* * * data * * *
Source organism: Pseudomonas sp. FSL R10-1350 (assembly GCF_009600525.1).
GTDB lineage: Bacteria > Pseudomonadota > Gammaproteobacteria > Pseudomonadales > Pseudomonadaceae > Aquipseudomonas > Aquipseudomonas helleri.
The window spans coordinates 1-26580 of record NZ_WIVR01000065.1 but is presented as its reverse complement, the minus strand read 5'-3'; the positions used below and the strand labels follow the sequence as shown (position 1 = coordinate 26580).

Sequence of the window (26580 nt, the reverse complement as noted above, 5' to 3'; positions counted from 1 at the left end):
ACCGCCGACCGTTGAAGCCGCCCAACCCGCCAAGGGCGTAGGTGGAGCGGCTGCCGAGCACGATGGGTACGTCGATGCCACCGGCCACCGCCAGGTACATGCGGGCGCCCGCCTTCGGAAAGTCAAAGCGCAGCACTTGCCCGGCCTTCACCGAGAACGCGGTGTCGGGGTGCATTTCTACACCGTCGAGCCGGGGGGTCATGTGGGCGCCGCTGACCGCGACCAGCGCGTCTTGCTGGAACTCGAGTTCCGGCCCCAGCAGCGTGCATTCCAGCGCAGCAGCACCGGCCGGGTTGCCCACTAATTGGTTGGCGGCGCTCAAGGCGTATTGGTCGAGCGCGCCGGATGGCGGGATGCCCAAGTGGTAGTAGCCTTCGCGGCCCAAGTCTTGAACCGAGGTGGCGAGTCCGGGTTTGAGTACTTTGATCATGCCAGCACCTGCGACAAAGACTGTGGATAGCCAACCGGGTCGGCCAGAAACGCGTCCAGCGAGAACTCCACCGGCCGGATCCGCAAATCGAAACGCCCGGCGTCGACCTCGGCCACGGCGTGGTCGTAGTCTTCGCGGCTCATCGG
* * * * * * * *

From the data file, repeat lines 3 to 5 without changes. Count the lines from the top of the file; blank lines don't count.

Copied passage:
The window spans coordinates 1-26580 of record NZ_WIVR01000065.1 but is presented as its reverse complement, the minus strand read 5'-3'; the positions used below and the strand labels follow the sequence as shown (position 1 = coordinate 26580).

Sequence of the window (26580 nt, the reverse complement as noted above, 5' to 3'; positions counted from 1 at the left end):
ACCGCCGACCGTTGAAGCCGCCCAACCCGCCAAGGGCGTAGGTGGAGCGGCTGCCGAGCACGATGGGTACGTCGATGCCACCGGCCACCGCCAGGTACATGCGGGCGCCCGCCTTCGGAAAGTCAAAGCGCAGCACTTGCCCGGCCTTCACCGAGAACGCGGTGTCGGGGTGCATTTCTACACCGTCGAGCCGGGGGGTCATGTGGGCGCCGCTGACCGCGACCAGCGCGTCTTGCTGGAACTCGAGTTCCGGCCCCAGCAGCGTGCATTCCAGCGCAGCAGCACCGGCCGGGTTGCCCACTAATTGGTTGGCGGCGCTCAAGGCGTATTGGTCGAGCGCGCCGGATGGCGGGATGCCCAAGTGGTAGTAGCCTTCGCGGCCCAAGTCTTGAACCGAGGTGGCGAGTCCGGGTTTGAGTACTTTGATCATGCCAGCACCTGCGACAAAGACTGTGGATAGCCAACCGGGTCGGCCAGAAACGCGTCCAGCGAGAACTCCACCGGCCGGATCCGCAAATCGAAACGCCCGGCGTCGACCTCGGCCACGGCGTGGTCGTAGTCTTCGCGGCTCATCGG